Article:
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Hardcore Gaming and The Price of Indie Development

Everyone who's played Braid seems to agree that it's pretty hard. I myself was able to finish it without too much trouble, although there were a handful of puzzles I found frustrating. There are others I've spoken to who are having a much rougher time with it, complaining that it demands too much of the player too quickly.

Braid is definitely a hardcore game. It is brutally difficult at times, both in terms of puzzles and platforming. On the other hand it is a very beautiful, unusual game that one imagines might appeal to a diverse audience. The intro especially seems to suggest a casual aesthetic, with minimal instructions and simple controls that ease the player into the experience. However, it betrays this simplicity quickly by escalating difficulty at a steep rate.

It's not simply that Braid is hard. It's that Braid reverses player expectations so continually and so rapidly it gives less determined users almost no time to build a stable foundation of competency. Put another way, it teaches the player a solution once and then immediately undercuts that solution in the next puzzle. For example, in World 2 there is a puzzle where you must rewind time in order to open two separate doors with the same key. This puzzle is clever and takes some figuring out, but once you get the principle it feels rewarding. However, the next puzzle actually punishes the player for employing the same strategy. In the new puzzle using the same key on two different doors actually breaks the puzzle, forcing the player to restart the level.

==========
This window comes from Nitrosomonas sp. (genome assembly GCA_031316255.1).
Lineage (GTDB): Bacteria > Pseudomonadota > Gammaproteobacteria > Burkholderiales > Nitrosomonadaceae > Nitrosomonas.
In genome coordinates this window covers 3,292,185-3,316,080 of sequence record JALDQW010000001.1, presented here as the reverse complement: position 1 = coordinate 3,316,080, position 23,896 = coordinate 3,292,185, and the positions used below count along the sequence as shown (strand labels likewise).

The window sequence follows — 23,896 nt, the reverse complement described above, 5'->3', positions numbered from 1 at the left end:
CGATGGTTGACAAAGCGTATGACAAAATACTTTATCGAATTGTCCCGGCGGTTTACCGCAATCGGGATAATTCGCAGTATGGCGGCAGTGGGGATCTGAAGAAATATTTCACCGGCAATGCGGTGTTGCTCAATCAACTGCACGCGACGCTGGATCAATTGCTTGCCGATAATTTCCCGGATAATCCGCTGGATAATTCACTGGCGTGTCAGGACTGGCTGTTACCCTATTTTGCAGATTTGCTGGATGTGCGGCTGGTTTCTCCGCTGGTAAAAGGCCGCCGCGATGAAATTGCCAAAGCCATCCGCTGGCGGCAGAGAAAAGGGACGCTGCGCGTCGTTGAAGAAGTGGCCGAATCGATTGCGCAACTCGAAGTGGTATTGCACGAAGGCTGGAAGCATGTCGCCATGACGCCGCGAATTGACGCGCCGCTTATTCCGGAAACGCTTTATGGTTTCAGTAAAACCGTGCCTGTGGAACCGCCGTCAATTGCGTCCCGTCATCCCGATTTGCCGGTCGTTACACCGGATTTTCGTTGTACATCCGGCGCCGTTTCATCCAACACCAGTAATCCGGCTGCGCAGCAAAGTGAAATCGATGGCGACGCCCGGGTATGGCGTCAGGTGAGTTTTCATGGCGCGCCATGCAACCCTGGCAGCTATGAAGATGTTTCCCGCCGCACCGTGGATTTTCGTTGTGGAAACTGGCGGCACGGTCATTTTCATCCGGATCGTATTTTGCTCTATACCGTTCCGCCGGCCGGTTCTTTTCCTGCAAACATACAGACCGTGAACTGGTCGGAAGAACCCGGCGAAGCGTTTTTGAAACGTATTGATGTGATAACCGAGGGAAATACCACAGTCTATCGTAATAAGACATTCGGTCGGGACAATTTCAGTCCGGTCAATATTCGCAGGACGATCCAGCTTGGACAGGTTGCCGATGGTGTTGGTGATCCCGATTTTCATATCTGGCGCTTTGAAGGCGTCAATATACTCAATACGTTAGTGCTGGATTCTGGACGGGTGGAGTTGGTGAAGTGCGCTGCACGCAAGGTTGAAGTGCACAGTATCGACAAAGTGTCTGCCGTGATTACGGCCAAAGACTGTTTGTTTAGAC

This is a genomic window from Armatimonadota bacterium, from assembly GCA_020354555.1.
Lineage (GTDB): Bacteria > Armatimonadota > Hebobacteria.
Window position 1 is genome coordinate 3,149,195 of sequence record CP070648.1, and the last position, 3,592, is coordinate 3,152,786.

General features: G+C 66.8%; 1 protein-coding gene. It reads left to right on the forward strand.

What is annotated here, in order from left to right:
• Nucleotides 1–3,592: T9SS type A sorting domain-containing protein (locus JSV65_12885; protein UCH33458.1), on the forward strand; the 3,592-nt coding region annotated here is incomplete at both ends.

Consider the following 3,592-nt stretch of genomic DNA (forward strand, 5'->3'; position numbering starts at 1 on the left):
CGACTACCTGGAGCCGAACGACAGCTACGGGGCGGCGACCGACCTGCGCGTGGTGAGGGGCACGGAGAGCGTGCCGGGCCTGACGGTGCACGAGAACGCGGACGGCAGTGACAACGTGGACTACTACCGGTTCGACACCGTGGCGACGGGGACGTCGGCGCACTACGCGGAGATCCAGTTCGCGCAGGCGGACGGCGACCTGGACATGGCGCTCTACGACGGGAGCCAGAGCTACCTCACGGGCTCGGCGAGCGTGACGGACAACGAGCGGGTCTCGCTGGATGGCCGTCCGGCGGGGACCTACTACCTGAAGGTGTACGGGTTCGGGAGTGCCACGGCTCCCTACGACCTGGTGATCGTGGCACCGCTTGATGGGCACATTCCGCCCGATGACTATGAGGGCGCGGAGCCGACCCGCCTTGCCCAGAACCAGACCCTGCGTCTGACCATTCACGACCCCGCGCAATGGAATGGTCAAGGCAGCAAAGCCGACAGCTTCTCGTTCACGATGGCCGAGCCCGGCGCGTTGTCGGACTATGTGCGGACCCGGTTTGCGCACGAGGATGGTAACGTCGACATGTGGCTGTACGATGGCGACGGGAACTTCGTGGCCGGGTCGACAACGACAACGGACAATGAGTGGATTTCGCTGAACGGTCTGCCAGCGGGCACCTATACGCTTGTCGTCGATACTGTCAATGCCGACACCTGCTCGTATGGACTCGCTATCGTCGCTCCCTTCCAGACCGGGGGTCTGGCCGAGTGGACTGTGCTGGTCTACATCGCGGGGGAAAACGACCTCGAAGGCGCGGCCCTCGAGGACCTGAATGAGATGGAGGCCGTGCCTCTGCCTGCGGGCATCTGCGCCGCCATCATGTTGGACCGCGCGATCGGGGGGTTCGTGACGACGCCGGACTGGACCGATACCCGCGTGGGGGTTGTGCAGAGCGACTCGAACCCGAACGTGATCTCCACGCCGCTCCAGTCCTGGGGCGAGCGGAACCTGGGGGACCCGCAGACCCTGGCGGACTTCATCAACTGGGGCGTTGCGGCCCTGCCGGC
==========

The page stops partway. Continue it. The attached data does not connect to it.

The second puzzle is a devious riff on the first, a trap of sorts set by the designer that forces the player to question their existing mental model and adjust. On one hand this is excellent game design, since it keeps astute players on their toes. On the other, it expects the player to comprehend, internalize, and adjust to new mental models with zero iteration.

Whether or not this is a flaw of Braid is an interesting question to consider. From the point of view of my own game experience I can't say that it is, but from the point of view of many players it might be. I certainly don't think a gentler difficulty curve would have hurt the game, but perhaps Jonathan Blow felt he didn't have the luxury of easing players into his puzzles as much as one would in a longer commercial game? I can easily imagine how an indie developer, having lived with a game design for several years, would want players to experience the true depth his core mechanics afford. It would be disheartening to spend all that blood and sweat and then just give players 25% of the complexity you know your system can support. On the other hand, an indie game of modest scope means the game will likely be short, which further means that the ramp up from easy to hard puzzles will be extremely steep. Given that Braid has only 35 screens, it has no choice but to up the ante significantly between puzzles in order to reach its peak by the end. There are only two ways to alter this curve: lower the peak or lengthen the game.

As an indie developer functioning on scant resources, Jonathan Blow perhaps didn't have the option of lengthening the game. It seems fair to assume, though, that he had the option of lowering the peak and chose not to... assumedly to give users the "full experience" of Braid. While I can understand this, it is a decision that may have cost him some players. Some people just can't scale a cliff that steep.